What Jack says about Jill...!

OJ's rambling narrative is his attempt to re-write the history of his physical abuse and infidelities (bad for his public image) prior to Nicole's divorcing him. Through endless repetiton he so sweetly and with enormous concern and affection paints the worst possible picture of Nicole. He contradicts himself throughout, but he always remains, of course, The Loving Father and Family Man of the Year. He then asks readers to understand that he could NEVER cut the throat of the mother of his children from ear to ear and stand watching as her eyes rolled back in her head. Absolutely chilling that he would include that detail. (Hypothetically, you see, he doesn't remember anything about the actual killings). And, of course, there's Charlie, his "audience", for the actual murders. OJ's need for constant attention and his obsession with being the center of the universe apparently supply this phantom. He shows more pride and affection for the knife he used than he ever does for Nicole. "What Jack says about Jill says more about Jack than it does about Jill" certainly applies to this man and this book. His portrayal of Nicole is a crude attempt to justify her murder, the slaughter of Ron Goldman a vicious and pathetic demonstration of how the older, spurned husband bests the handsome younger man. Jealousy lurks on every page, and he protests far too often about "moving on." This was a tough read, but worth it if you want to understand the arrogance and cruelty that launched OJ at his victims. His smugness at the outcome of his trial is almost unbearable. I bought this out of curiosity, but now understand and applaud the Goldmans' continuing campaign to seek the only justice they will ever see for Ron's murder, which is to thwart OJ's attempts at generating income for himself.

All Doubts will Be Put to Rest

Why 5 Stars? To start, the book is compelling. You do not have the urge to put this book down. Simpson's arrogance, denial and absolute disrespect for his victims dances across the pages. The contradictions he makes throughout the book are shocking...i found myself flipping back through the pages to make sure situations were contradictions, and every time I was correct. If you have any doubts about his guilt, this book will put them to rest. I found the Goldman's introduction so heartfelt...sad, for so many reasons, but mostly due to the backlash they received when they announced they were to publish this book. They did the right thing. They honored their fight, for their son...tell me, what else would a child want from a parent? I find it sad that Sidney and Justin will more than likely read this book one day. Who on this earth would write a "hypothetical" regarding the near decapitation of their former wife and her friend? Who does that? Not an innocent person, that's for sure. As you will see, the only "non-fiction" part of this book is the chapter on the murders. However, that is Simpson's take. For me, it is the true account of what happened that horrible night. It saddens me for everyone involved. Highly recommend this read.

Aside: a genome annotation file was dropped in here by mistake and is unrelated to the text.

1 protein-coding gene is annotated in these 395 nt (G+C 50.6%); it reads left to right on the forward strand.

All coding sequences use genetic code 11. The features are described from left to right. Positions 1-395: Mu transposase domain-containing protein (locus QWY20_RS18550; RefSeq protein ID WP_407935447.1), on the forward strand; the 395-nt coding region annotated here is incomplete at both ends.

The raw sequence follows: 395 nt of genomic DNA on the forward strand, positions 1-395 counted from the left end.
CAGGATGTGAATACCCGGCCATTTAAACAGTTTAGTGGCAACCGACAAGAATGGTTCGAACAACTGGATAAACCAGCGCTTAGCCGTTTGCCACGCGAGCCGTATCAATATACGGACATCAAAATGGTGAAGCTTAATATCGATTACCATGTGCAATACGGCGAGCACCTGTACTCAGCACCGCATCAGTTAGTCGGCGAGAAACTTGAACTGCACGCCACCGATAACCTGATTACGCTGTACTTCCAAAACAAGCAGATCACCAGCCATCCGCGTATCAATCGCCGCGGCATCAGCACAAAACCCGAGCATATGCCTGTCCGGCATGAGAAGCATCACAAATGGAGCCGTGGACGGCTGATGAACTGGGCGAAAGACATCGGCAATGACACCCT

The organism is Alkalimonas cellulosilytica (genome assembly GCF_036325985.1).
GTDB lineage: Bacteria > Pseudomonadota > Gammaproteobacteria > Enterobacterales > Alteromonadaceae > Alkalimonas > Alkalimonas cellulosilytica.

A Revealing Look at the Sociopathic Mind

I would have bought this book even if I hadn't been interested in its contents, because I so like the idea of taking money out of O.J.'s pockets and putting it into the pockets of the family of one of his victims. But the content of this book is invaluable. It provides as realistic, unvarnished, shameless, and appalling a look into the workings of the sociopathic mind as we are likely to have. On the surface, the book is smooth, glib, and likable--even convincing. Like your average sociopath's mask of sanity. But beneath, this book is a cauldron of numerous things: Hatred, for one. This book simmers with Simpson's hatred of everything and everyone--particularly his ex-wife Nicole--who gets in his way or makes him feel bad. Bald-faced lies. Simpson insists--over and over again!--that he's not violent. Oh, he took a baseball bat to a car and once--ONCE--struck Nicole. But he's not a wife-beater! And oh, how the assertion that he's a violent person makes him feel violent! Gaping omissions. Simpson's (largely absent) father was a homosexual who died of AIDS--the macho Simpson asserts that he played an active role in family affairs and died of cancer. When Simpson began his relationship with Nicole and ended his first marriage, his first wife became pregnant. Two years later, the child drowned in the swimming pool at Simpson's Rockingham estate. Yet Simpson never mentions this (presumably) traumatic event. The child was a nuisance, a hindrance, and death took her out of the way--no need even to mention her name. Simpson wrote his nearly illiterate "suicide note" two days before his famous Bronco car chase--here he insists that he wrote a much more literate note on the day of the chase. On and on, contradicting nearly every established fact of his case, as if he can rewrite history--as in his mind, he doubtless thinks he can. (For a thorough and objective history of the case, Jeffrey Toobin's THE RUN OF HIS LIFE is still unsurpassed.) And as for his "confession" to the murders of Nicole and Ron Goldman--they're outrageous, sickening--and outrageously transparent. They remind me of serial killer Ted Bundy's third-person "confessions" to authors Stephen Michaud and Hugh Aynesworth, chronicled in their book THE ONLY LIVING WITNESS. They drive home the true horror and inhumanity of the crimes as nothing else could. And to think that the murders might have been averted if only Ron Goldman hadn't arrived on the scene, returning a pair of glasses! I have no doubt that Simpson really did attack Goldman verbally before he attacked him physically, as he details here. What a profanation! The man doesn't deserve to speak Goldman's name. But he does have an obligation to speak the truth. And, under camoflague, that is what Simpson does here. We must all be grateful to him--yes, grateful--for this look at the barrenness, banality, and brutality of pathological narcissism and its terrible consequences. These "confessions," as appalli